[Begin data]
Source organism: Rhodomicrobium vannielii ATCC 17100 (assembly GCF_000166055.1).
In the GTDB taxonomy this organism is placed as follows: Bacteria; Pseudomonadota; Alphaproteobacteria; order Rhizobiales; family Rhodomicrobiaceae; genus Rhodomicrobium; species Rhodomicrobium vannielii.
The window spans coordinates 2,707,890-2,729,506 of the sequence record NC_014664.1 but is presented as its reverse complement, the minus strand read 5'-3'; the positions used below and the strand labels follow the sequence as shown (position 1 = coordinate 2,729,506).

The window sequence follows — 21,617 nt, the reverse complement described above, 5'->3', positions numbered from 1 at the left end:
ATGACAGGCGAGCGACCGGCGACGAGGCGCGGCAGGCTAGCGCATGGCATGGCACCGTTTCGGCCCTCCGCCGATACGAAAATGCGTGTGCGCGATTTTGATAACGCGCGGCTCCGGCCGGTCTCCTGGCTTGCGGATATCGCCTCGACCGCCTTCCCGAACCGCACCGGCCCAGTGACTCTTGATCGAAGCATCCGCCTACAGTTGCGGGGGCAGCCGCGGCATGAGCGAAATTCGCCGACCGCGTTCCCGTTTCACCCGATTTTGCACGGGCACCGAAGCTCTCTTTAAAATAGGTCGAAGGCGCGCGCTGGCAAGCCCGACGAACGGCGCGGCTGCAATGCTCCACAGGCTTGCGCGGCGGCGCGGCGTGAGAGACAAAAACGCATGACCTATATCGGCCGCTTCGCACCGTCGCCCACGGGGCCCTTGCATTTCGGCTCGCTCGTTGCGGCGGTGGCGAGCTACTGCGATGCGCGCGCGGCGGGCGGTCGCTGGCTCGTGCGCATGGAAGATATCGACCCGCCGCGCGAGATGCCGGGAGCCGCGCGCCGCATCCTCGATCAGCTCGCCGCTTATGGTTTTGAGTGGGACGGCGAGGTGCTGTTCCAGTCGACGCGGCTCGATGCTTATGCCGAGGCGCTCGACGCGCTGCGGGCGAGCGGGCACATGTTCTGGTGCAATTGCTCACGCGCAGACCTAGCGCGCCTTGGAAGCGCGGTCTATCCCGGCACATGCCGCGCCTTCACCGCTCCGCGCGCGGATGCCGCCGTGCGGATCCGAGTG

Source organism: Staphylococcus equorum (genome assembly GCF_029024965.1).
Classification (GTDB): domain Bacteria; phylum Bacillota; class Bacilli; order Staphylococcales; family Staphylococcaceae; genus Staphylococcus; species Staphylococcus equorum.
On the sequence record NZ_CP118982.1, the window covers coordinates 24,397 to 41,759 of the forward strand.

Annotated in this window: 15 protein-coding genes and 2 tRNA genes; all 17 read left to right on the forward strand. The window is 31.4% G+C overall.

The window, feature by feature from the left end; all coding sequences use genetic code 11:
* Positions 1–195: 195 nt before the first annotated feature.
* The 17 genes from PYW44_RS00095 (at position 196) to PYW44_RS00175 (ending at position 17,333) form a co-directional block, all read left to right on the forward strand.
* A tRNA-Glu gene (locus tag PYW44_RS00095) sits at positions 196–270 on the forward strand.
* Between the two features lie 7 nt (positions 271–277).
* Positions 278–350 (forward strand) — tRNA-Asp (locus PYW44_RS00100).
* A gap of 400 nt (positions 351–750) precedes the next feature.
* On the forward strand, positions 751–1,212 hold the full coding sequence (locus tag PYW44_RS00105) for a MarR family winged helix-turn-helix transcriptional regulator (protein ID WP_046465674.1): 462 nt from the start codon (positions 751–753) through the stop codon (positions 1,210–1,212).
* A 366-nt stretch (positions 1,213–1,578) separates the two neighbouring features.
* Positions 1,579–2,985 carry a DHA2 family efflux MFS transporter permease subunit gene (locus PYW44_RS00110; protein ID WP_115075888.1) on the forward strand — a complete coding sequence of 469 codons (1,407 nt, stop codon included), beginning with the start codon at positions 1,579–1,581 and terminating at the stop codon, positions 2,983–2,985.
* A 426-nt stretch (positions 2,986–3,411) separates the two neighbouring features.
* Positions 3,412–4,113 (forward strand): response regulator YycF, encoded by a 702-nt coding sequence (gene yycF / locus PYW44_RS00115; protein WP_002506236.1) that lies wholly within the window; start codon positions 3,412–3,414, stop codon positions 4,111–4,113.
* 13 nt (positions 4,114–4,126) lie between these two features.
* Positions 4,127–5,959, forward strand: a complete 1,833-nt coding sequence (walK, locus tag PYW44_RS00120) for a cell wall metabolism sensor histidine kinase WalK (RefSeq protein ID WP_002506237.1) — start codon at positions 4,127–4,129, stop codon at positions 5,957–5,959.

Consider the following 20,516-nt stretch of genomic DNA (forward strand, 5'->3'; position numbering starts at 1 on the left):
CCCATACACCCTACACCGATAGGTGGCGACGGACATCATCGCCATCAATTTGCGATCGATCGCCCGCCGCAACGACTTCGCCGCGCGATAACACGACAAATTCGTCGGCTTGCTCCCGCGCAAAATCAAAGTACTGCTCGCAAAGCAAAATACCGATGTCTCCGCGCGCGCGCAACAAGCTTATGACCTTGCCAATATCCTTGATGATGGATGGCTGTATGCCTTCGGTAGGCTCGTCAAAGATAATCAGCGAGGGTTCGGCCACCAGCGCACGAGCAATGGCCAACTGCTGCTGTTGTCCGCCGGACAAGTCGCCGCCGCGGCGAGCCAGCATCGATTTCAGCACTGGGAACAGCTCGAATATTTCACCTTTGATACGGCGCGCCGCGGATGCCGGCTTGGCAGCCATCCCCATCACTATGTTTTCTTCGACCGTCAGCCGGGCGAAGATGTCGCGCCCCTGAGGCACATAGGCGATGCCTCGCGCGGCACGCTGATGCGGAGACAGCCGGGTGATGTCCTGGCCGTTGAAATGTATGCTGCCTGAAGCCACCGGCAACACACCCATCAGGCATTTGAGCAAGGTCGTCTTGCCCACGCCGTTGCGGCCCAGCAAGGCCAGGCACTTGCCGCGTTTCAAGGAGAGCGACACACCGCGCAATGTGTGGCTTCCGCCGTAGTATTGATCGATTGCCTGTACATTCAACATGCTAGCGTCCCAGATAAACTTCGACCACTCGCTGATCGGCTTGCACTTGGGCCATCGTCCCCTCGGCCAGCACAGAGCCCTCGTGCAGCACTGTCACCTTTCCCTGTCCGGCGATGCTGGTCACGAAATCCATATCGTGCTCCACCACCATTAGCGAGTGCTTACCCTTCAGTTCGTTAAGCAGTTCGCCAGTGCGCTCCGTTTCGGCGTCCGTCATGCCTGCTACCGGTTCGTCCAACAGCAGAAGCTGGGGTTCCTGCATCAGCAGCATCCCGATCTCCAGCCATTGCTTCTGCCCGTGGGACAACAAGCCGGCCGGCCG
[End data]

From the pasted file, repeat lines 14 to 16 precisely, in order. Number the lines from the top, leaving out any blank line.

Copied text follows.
* Between the two features lie 7 nt (positions 271–277).
* Positions 278–350 (forward strand) — tRNA-Asp (locus PYW44_RS00100).
* A gap of 400 nt (positions 351–750) precedes the next feature.